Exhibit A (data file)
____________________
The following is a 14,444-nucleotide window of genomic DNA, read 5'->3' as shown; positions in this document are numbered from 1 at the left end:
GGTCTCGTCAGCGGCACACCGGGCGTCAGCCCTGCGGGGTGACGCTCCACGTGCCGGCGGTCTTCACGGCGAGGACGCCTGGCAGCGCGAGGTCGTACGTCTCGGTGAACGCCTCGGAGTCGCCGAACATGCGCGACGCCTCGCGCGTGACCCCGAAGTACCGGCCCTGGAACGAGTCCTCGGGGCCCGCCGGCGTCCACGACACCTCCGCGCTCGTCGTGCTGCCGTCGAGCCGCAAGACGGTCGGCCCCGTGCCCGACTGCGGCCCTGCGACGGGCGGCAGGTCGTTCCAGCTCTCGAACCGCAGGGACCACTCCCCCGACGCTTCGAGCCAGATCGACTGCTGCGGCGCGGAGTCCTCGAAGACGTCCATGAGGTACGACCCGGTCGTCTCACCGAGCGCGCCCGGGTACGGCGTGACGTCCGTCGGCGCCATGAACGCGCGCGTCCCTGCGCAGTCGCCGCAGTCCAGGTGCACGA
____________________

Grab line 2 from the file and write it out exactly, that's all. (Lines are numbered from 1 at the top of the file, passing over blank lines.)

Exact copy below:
GGTCTCGTCAGCGGCACACCGGGCGTCAGCCCTGCGGGGTGACGCTCCACGTGCCGGCGGTCTTCACGGCGAGGACGCCTGGCAGCGCGAGGTCGTACGTCTCGGTGAACGCCTCGGAGTCGCCGAACATGCGCGACGCCTCGCGCGTGACCCCGAAGTACCGGCCCTGGAACGAGTCCTCGGGGCCCGCCGGCGTCCACGACACCTCCGCGCTCGTCGTGCTGCCGTCGAGCCGCAAGACGGTCGGCCCCGTGCCCGACTGCGGCCCTGCGACGGGCGGCAGGTCGTTCCAGCTCTCGAACCGCAGGGACCACTCCCCCGACGCTTCGAGCCAGATCGACTGCTGCGGCGCGGAGTCCTCGAAGACGTCCATGAGGTACGACCCGGTCGTCTCACCGAGCGCGCCCGGGTACGGCGTGACGTCCGTCGGCGCCATGAACGCGCGCGTCCCTGCGCAGTCGCCGCAGTCCAGGTGCACGA